Apps, watches, digital calendars, GPS trackers, heart rate monitors…the ways in which we can analyze our activity are limitless. You can count steps with a iPhone. You can monitor your heart rate and sleep cycle on a smart watch. Beyond tracking the elevation changes and speed of your cycling workout, you can even measure your power output. But the question is, how can we decide what metrics are worth tracking and how will it help us in our fitness journey?
What you track depends on the type of activity you do, your goals for that activity and your budget, however we can follow some rules of thumb:
Keep it simple. Choose only a few metrics that are important to you, because it can be overwhelming to track everything, all the time. Focus on things that will change over time. Seeing progress will be motivating!
Track at appropriate intervals. While some factors can be tracked daily such as step count, others, such as body weight, are ideally analyzed periodically to account for natural fluctuations. For factors that change gradually such as body weight or your maximal strength, I recommend checking in biweekly or monthly.
Start with the technology you have. You likely have a calendar and a phone. Before you invest in that $900 Garmin triathlon watch, try counting your laps in the pool and using your phone to track your running and cycling. Write these things on your calendar. This will give you an opportunity to ensure you enjoy a sport, to learn what metrics are important to you before you make a purchase, and can act as a milestone reward for yourself once you’ve shown you are committed.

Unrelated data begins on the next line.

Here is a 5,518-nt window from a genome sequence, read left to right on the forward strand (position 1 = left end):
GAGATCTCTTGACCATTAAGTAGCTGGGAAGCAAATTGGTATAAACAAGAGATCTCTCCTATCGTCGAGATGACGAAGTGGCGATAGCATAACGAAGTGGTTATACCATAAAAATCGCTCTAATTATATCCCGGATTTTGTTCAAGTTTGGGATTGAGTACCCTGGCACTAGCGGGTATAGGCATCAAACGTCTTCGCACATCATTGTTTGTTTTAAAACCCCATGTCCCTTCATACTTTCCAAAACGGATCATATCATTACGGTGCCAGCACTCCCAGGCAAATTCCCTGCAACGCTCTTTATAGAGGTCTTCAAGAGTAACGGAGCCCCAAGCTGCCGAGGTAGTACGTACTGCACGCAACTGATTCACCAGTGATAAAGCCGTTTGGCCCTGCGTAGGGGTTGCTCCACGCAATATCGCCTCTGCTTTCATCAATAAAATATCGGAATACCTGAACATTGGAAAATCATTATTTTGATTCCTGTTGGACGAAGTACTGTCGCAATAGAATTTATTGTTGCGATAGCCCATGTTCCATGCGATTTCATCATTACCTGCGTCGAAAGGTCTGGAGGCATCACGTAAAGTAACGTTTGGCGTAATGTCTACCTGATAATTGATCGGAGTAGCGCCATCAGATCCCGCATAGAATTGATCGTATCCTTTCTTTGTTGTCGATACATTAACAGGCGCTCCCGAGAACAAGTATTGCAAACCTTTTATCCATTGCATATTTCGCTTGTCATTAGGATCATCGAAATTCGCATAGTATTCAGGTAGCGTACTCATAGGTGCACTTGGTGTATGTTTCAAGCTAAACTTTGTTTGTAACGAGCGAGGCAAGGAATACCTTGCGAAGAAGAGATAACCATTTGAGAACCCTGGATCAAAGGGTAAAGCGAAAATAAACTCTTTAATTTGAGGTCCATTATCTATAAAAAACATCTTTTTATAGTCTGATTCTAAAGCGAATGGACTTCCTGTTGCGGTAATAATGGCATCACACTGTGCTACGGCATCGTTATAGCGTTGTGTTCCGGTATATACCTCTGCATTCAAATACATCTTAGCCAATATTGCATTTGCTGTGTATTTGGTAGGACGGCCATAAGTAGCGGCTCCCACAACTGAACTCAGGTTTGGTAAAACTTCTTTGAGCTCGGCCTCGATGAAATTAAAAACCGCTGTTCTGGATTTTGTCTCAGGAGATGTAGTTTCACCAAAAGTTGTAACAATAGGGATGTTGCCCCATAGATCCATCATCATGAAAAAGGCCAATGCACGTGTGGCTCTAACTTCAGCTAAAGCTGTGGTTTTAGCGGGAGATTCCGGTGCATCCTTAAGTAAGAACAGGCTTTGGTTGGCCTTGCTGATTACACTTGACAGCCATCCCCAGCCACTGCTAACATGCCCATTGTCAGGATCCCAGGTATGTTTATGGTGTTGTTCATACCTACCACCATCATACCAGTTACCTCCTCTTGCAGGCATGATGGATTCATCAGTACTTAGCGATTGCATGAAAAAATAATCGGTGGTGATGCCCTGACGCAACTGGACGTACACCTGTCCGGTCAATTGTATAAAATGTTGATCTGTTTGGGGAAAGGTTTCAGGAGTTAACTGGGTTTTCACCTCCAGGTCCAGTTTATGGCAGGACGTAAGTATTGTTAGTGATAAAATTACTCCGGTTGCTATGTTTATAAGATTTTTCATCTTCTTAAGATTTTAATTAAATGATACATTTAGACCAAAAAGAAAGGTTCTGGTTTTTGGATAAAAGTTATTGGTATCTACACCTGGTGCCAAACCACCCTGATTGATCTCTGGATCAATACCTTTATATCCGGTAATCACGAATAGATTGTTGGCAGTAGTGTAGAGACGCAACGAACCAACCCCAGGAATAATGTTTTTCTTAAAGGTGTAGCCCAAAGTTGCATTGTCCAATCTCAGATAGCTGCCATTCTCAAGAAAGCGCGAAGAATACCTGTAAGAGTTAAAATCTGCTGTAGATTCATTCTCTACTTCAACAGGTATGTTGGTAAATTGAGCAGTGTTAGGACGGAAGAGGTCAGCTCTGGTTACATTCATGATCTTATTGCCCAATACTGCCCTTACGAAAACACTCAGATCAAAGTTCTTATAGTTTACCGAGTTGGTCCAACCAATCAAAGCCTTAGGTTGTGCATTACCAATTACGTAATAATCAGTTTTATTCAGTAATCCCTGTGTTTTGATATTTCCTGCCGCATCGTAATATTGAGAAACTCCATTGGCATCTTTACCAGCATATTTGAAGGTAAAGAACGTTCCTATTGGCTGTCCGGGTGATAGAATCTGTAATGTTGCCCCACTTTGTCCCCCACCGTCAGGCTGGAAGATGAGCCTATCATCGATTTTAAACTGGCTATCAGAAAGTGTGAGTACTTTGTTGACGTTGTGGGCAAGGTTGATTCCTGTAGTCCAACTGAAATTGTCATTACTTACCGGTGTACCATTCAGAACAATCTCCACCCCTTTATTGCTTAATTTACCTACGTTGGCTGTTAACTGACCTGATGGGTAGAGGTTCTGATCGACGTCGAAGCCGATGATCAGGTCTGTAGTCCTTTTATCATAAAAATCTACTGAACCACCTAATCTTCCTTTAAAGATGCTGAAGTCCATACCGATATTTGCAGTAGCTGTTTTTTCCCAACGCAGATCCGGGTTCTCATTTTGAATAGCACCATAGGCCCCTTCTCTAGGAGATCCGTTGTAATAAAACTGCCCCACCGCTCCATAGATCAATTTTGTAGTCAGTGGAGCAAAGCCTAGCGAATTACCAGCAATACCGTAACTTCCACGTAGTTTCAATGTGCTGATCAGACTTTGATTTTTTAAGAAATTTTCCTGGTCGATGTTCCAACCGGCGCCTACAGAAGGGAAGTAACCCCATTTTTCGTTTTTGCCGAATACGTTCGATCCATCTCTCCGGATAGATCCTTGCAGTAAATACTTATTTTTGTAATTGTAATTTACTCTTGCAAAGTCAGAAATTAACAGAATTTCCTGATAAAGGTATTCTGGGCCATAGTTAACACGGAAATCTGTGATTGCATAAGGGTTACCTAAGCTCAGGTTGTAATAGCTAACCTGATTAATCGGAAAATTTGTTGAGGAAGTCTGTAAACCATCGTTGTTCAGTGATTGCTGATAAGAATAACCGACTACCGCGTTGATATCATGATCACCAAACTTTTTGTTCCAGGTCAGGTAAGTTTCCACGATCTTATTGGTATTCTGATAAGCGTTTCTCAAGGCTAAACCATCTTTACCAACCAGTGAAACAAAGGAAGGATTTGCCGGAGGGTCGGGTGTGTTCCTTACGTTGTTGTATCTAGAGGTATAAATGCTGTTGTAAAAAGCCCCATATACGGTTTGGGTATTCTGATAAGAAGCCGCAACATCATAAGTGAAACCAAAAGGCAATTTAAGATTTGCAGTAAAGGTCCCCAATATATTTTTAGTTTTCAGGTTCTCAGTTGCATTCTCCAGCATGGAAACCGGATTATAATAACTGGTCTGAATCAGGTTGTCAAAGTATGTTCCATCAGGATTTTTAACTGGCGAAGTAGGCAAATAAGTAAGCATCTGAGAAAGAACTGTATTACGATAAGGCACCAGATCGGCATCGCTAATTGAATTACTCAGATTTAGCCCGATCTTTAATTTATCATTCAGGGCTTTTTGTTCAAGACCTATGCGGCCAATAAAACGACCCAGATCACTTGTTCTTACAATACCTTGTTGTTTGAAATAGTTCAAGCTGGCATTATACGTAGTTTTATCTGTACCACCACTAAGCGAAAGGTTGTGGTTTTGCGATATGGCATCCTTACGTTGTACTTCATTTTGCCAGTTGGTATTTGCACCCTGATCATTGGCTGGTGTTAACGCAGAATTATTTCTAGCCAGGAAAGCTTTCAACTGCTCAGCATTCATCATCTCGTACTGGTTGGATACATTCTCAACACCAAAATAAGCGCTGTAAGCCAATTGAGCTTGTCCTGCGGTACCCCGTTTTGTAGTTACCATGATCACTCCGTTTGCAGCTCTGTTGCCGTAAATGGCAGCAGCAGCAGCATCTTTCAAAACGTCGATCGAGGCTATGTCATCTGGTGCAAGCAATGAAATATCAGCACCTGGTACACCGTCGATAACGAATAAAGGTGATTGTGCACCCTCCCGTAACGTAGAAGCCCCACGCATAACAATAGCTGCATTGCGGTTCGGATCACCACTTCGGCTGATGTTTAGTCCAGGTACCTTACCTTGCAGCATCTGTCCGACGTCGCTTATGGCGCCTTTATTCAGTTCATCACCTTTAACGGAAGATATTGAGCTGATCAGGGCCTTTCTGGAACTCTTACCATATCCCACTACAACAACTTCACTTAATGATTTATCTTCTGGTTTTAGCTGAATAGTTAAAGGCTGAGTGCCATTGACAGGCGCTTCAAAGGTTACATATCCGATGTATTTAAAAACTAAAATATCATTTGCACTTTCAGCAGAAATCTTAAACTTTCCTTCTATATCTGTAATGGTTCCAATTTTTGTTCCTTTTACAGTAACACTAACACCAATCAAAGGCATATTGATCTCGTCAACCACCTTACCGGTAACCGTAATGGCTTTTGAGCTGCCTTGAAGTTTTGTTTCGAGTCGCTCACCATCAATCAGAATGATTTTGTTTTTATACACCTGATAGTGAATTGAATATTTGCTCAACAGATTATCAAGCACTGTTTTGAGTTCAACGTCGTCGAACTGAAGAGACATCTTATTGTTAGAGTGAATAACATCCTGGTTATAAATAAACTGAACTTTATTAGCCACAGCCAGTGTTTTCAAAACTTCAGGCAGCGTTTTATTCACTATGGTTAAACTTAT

Be mindful. Take all analysis with a grain of salt, even devices with GPS have a margin of error. Two people with the same Fitbit that do that same walking route will get different step counts! Remember that these technologies are not perfect, and that they are a tool to assist you, but ultimately how you feel and what you do is more important than what your smartwatch thinks of you.
When you are first starting out, I recommend focusing on the most basic factors - frequency and duration. Whether you use an old school calendar or one on your phone, marking down the days that you exercise and for how long will give you a visual of your consistency and progress. If you start with walking for 20 minutes twice per week, and by the end of the month you are doing 45 minutes three nights a week, seeing the effort pay off can give you a big boost to keep going! Same goes for running and weight lifting, you don’t need to over complicate your analysis. Start with duration and frequency and once those are established and you want to enhance your performance further, then shift your focus to specifics like running pace or what load you used.
Activity tracking can be a great way to monitor your progress, set goals for your activity and help you stay on track. Be mindful to use them as a tool to support you, not as a measuring stick between others. It is helpful to be selective of what you choose to track with the aim of utilizing factors that are both meaningful to you and that can be improved upon over time.
My favourite metric to use with clients is a self-reflective one. I ask every new client how they would rate their current fitness level. They can use words, a percentage, a scale, whatever comes to mind. Periodically I ask the question again and it is amazing to see how the way we feel changes.
What tools do you use for tracking your activity and progress?
Simply leave a comment or send me an email at firstname.lastname@example.org.
Looking for advice on where to start and what metrics to work on?